Another 10 Ways (3)
- Supply a service to your niche market
- Supply a service to other speakers
- Back of the room general product sales
- Sponsored keynotes
- Sponsored training programs
- Conduct a teleseminar
- Conduct a webinar
- Internet product sales
- Expo product sales
Sometimes speakers get so focused on speaking to their niche market that they forget that they can also supply a service to their niche market. (I’m not talking about consulting, which is a separate suggestion.) Whatever skills you are speaking to your audiences about, there’s a good chance that some people may wish to hire you to perform those skills. It’s not only a good income source, but it’s a good way to boost your visibility and credibility.
When you stop to think about it, most speakers are experts in at least two different areas — their niche market (such as technology, leadership, or real estate) and they’re experts in the business of speaking. So you may be able to supply a service — speechwriting, voice lessons, writing business plans, etc. — to other speakers.
Up to this point, you’ve mostly been considering what product or service you’re selling. But let’s not lose sight of the fact that you can sell almost anything that your audience members might need or want BOR — back-of-the-room.
Back of the room sales can be so lucrative that some speakers will pass on a hefty fee, just so they get the opportunity to sell their products or services at the same time that they’re building a relationship with their audience members.
There are other ways than BOR sales to make an income from “free” speeches. One way is to get sponsorships. Many companies — from major national corporations to small, local companies — would love to have their name associated with your presentation. (It must be a positive association, of course. Drug companies may be eager to sponsor a presentation touting traditional medicine, but will not be interested in sponsoring a program on vitamin therapy for disease prevention, for example.)
It’s the same thing for training programs. If a company is a potential supplier to your audience members, they could easily be interested in sponsoring your training program (or public seminar or bootcamp or whatever).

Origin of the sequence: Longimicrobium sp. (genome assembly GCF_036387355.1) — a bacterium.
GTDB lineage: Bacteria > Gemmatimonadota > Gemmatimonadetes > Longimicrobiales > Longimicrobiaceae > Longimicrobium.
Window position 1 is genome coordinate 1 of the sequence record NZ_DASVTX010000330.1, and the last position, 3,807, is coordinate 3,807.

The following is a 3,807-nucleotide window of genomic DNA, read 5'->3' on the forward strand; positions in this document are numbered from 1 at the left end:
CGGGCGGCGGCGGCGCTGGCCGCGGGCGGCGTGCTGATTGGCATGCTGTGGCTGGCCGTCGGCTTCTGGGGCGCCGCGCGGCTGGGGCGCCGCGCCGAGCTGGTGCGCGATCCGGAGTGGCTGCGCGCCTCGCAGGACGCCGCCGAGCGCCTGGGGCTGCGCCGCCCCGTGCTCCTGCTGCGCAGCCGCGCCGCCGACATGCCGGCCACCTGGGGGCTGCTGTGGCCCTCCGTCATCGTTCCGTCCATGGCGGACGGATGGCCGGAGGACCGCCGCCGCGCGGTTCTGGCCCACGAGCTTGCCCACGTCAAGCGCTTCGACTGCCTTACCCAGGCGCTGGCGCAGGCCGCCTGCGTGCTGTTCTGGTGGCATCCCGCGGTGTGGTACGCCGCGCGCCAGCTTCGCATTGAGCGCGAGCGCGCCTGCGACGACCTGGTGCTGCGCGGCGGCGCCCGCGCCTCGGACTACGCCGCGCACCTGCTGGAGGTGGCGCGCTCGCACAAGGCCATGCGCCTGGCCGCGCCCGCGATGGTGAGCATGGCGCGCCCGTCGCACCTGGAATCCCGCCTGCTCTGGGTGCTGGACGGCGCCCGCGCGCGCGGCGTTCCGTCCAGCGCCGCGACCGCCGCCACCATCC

Since many speakers have voices that are enjoyable to listen to, performing voiceovers can be an excellent way for speakers to make money. Whether you’re recording slide narrations, interviewing executives, or even introducing other speakers’ audio CDs — voiceovers are a great way to make money without ever going near an airport.
Speaking of not going near airports, another tried-and-true way of making some money from the comfort of your office is to speak to your audience via a teleseminar. Teleseminars used to be complex and expensive, but the plummeting cost of bridge lines makes conducting a teleseminar — basically a public seminar conducted by phone — within the reach of almost anyone.
Webinars are the logical extension of teleseminars. A webinar is rather like a public seminar conducted over the Internet. The logistics can be rather complex to set up, but this can be offset by the lack of travel challenges. And your audience size is virtually (if you’ll excuse the expression) unlimited.
Since we’re talking about the Internet (again), let’s emphasize the importance of the Internet in product sales. Just as you can sell almost anything BOR (as long as you have a room to sell from the back of), you can sell almost anything via the Internet… no room necessary.
You do need a website, you do need the ability to accept credit cards, and you probably need a shopping cart. But if you have those things, you can open your own e-store selling almost anything.
Many Chambers of Commerce, users groups, and other business organizations hold trade expos, and if the people attending the expo are your target market, selling product (where “product” could be a physical resource, a service, or even a keynote or training program) can be very lucrative for a speaker. The key is being sure that the expo attendance is appropriate (both in numbers and the type of person attending) for what you’re selling.